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Unveiling the violin-making secrets of past master luthiers

(Virtual stratigraphy of the materials coveing an ancient violin obtained using synchrotron light)

 

An Italian study published in the journal EPJ Plus carried out a 3D X-ray microtomography imaging analysis of the various paint layers which provide historical violins with outstanding musical qualities and looks

Italian past master luthiers developed painting techniques that provided their instruments with extraordinary sound and looks. There is little evidence left of the recipes of the old days, which date back to the 17th century. Back then, such techniques were passed on orally to apprentices. Consequently, only little information on the original methods used for the finishes of the instruments has survived up to today.

In a new study published in EPJ Plus, a team of researchers from the Universities of Pavia and Turin, in cooperation with Elettra Sincrotrone Trieste of Area Science Park, used a non-invasive 3D scanning technique through X-ray micro computed tomography (micro-CT) to acquire new information on the main morphological features of the overlapping layers of paint used on violins. Micro-CT is similar to a hospital CT system, though with far more detail. It makes it possible to produce a virtual micrometric resolution 3D model of the external and internal parts of the samples, as well as virtually separate the different components.

This method may help scientists to rediscover the procedure and the materials used in the past and reproduce the layered painting methods of past masters. Indeed, on the basis of morphological images, it is possible to reconstruct the distribution of materials which may be identified through spectroscopic techniques.

“For years we’ve been working on the study of the materials applied on the most important historical pieces from the Cremona violin-making tradition, such as Stradivari, Amati or Guarneri violins – explained Marco Malagodi, head of the Arvedi Non-Invasive Diagnostics Laboratory at the University of Pavia – and the presence of materials like oleoresinous paints used for the superficial finishes has now been confirmed by several studies. In addition, red natural pigments such as red soil containing ferric oxides have been identified, as well as various organic colourings made with ruby shellac. Regarding wood treatments, it’s interesting to notice that research has confirmed the use of protein-based adhesives with the addition of fillers like sulphates or silicates which worked on the porosity of wood to provide higher thickness and prevent the paint applied on the surface from being absorbed. The fundamental contribution of the non-invasive study carried out at the laboratories in Trieste has made it possible to reconstruct a layering model for the materials applied on the violins. This definitely helps researchers to correctly identify the various layers and reconstruct violin-making techniques now lost for centuries.”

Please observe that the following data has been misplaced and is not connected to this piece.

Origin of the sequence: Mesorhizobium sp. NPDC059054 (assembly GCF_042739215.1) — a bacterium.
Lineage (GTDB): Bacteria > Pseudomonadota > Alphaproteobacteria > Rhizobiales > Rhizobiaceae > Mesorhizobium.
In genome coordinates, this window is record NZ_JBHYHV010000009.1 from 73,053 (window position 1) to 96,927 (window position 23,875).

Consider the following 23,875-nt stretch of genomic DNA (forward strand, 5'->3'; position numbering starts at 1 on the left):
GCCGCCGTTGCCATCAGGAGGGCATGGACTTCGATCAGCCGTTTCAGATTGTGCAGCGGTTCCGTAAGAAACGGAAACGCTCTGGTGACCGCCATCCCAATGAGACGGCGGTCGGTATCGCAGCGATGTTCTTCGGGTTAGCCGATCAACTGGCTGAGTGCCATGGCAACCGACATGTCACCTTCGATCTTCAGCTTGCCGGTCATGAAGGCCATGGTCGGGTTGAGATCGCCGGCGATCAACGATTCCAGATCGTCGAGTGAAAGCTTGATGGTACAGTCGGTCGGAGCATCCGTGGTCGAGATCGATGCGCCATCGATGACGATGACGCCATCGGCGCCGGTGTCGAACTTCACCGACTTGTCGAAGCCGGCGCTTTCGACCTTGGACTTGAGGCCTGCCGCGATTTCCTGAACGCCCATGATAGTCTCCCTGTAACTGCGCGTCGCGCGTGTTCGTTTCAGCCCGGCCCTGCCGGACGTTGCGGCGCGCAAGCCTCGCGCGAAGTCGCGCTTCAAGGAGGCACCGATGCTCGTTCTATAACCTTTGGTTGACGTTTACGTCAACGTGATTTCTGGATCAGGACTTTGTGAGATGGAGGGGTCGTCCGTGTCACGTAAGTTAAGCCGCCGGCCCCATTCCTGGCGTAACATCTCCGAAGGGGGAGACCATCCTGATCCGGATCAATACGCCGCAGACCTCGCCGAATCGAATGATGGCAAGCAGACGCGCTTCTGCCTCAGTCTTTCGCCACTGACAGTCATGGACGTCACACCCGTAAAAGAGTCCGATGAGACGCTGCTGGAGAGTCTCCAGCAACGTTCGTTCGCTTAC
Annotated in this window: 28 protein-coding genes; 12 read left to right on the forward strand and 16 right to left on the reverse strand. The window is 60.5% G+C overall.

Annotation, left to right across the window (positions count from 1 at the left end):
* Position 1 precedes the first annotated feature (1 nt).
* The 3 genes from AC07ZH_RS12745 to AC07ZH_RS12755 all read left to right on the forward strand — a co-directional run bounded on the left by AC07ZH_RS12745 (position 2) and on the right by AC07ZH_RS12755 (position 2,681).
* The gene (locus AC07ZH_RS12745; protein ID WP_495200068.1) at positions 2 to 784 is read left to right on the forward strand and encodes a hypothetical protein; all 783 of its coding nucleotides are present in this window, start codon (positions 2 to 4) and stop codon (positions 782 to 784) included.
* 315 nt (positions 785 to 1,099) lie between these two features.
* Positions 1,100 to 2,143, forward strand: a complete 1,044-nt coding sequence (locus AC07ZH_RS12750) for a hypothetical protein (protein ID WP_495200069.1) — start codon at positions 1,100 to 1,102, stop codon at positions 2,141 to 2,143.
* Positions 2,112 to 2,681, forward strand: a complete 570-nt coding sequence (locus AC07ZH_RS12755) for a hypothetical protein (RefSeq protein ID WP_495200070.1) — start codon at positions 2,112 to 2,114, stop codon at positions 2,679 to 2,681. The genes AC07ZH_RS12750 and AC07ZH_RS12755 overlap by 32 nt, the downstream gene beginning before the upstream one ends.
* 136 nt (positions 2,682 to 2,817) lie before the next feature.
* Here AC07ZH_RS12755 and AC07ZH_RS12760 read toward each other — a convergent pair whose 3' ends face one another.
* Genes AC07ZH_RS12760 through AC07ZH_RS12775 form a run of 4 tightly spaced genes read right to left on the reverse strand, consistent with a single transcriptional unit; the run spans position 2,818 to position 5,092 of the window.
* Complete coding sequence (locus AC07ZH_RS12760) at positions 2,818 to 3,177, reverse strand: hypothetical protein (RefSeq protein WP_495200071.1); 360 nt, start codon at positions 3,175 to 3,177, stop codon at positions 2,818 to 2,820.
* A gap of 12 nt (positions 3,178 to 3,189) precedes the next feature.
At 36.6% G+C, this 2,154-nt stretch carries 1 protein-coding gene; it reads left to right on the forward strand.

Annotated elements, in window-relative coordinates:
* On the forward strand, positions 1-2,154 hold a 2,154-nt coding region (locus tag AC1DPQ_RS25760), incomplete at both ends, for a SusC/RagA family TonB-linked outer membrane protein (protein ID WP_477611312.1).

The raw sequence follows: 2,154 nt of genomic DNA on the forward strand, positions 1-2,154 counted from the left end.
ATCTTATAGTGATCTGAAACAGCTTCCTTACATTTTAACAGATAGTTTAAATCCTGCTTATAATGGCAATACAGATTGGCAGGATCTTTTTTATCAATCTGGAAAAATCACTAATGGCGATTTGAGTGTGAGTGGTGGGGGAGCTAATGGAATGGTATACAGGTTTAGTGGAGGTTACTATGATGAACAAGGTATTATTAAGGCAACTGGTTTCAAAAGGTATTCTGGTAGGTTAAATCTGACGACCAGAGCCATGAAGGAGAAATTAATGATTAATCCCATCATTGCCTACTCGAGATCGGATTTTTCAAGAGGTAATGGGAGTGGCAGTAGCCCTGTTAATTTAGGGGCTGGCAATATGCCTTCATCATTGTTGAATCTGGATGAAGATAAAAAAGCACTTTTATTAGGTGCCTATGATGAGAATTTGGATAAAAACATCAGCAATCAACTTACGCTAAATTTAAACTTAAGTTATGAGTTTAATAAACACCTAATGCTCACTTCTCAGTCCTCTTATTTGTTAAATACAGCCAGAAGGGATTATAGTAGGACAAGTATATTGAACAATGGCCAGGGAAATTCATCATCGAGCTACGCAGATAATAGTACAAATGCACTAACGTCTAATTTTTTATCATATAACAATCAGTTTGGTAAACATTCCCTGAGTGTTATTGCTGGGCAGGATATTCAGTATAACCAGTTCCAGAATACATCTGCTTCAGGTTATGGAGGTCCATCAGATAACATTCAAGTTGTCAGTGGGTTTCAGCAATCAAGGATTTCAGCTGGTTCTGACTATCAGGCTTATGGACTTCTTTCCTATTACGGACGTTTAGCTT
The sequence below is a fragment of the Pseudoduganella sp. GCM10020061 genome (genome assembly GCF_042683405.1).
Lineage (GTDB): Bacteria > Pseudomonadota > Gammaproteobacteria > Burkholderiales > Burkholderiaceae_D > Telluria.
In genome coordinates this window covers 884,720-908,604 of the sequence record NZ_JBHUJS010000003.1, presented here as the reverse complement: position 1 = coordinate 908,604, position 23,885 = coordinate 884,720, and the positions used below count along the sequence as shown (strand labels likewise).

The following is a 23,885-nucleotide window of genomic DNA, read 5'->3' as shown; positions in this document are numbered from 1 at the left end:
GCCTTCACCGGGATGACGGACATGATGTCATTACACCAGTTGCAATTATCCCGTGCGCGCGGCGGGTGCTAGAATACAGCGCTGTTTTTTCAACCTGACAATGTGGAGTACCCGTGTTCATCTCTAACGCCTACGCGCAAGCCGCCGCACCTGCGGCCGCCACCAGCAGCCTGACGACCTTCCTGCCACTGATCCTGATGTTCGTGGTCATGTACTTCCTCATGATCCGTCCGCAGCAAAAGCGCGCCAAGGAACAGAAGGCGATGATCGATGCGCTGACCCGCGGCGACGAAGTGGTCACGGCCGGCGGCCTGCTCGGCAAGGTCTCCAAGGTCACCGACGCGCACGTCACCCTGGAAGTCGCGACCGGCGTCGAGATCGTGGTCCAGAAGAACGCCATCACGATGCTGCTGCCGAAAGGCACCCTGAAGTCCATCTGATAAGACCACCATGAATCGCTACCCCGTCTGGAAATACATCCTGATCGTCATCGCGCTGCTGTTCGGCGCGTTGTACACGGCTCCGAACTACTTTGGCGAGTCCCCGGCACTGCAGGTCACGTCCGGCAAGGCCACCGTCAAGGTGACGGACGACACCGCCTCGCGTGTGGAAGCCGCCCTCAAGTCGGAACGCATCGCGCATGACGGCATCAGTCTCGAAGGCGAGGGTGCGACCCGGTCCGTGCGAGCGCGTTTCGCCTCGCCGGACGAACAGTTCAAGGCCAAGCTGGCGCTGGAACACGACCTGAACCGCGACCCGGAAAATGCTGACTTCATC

“The technique employed by our colleagues in Pavia and Turin takes advantage of the ability of the Elettra light source to ‘see’ materials which are usually X-ray invisible, as they are not particularly dense and made up of light atoms – highlighted Franco Zanini, manager of the Cultural Heritage Project at theElettra Laboratory. The same technique was also adopted for other historical musical instruments from the Italian and European tradition. However, more generally, it has been used in other cultural heritage fields, often in synergy with other beamlines, taking advantage of the unique properties of synchrotron light and the wide array of non-invasive analysis techniques deployed at the Trieste laboratory. So, we’ve progressed from the study of human evolution (through the analysis of Sapiens, Neanderthal and Erectus fossils) to the study of the deterioration of rare ancient artefacts in order to design new strategies for restoration or conservation or discover how human populations would build their artefacts in ancient or even prehistoric times.”

In this case, the researchers used X-ray techniques to scan two sets of prototypes prepared in a laboratory to reproduce the paint layers present on historical instruments. The model used was a fragment of a violoncello built by Andrea Guarnieri, one of the most important Italian luthiers of the 17th century.

 


Press releaze AREA Science Park, Leo Brattoli, Press Office

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Last Updated on Monday, 18 March 2019 12:16